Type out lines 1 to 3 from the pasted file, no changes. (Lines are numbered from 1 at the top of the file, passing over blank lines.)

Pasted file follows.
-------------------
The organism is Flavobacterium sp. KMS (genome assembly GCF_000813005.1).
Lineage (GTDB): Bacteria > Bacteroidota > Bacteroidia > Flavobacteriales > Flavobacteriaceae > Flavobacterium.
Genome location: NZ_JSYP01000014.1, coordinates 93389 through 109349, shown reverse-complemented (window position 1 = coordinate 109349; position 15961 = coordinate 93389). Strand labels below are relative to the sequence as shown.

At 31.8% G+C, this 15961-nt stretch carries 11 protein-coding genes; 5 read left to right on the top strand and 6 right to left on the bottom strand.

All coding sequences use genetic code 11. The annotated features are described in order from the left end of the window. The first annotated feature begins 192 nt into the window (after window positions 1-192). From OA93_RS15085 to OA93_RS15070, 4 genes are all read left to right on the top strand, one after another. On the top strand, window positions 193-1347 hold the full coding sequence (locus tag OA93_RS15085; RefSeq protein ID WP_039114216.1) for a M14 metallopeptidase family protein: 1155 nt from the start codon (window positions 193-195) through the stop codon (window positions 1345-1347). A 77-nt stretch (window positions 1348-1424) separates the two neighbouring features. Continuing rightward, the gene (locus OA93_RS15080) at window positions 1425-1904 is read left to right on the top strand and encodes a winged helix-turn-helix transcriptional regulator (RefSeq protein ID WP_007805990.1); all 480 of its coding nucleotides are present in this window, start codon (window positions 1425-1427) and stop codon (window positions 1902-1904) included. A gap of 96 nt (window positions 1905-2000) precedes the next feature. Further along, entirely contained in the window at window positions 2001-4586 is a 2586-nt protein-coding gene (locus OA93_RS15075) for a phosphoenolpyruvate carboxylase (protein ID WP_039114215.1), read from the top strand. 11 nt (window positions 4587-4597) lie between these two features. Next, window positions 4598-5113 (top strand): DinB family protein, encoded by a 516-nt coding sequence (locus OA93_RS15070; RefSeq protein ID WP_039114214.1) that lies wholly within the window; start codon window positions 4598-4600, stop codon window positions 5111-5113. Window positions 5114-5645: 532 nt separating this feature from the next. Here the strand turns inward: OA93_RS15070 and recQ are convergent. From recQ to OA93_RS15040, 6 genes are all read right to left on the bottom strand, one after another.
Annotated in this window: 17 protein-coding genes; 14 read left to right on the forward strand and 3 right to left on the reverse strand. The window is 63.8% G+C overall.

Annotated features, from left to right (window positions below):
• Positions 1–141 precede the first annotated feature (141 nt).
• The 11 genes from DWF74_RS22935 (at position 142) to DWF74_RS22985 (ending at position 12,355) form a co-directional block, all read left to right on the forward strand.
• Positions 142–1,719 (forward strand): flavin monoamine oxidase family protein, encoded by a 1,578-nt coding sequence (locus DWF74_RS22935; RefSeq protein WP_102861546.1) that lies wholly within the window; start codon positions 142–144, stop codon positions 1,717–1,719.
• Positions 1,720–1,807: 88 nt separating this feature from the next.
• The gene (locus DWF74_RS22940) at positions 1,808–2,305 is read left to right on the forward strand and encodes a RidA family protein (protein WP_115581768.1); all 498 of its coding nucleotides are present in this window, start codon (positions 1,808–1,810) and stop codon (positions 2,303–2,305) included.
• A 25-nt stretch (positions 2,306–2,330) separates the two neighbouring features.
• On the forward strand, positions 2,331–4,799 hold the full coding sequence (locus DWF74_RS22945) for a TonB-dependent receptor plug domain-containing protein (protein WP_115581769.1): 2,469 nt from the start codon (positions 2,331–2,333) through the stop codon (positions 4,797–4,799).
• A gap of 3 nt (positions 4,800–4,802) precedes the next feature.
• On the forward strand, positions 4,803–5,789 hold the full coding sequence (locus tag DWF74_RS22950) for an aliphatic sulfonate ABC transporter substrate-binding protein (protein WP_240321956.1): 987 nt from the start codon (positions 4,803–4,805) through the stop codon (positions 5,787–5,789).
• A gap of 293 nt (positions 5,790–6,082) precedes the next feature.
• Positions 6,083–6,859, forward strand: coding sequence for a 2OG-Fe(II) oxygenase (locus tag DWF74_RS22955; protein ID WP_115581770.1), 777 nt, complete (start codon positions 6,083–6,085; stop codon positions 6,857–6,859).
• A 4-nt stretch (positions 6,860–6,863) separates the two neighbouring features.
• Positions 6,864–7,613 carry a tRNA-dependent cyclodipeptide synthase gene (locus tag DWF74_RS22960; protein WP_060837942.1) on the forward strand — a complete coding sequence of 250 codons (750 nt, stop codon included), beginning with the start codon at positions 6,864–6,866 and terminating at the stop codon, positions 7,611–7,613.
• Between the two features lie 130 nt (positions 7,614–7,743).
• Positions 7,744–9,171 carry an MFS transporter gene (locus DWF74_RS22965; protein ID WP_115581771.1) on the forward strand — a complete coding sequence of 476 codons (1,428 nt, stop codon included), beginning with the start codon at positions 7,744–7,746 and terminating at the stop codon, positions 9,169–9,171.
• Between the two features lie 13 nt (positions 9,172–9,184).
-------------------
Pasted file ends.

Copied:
The organism is Flavobacterium sp. KMS (genome assembly GCF_000813005.1).
Lineage (GTDB): Bacteria > Bacteroidota > Bacteroidia > Flavobacteriales > Flavobacteriaceae > Flavobacterium.
Genome location: NZ_JSYP01000014.1, coordinates 93389 through 109349, shown reverse-complemented (window position 1 = coordinate 109349; position 15961 = coordinate 93389). Strand labels below are relative to the sequence as shown.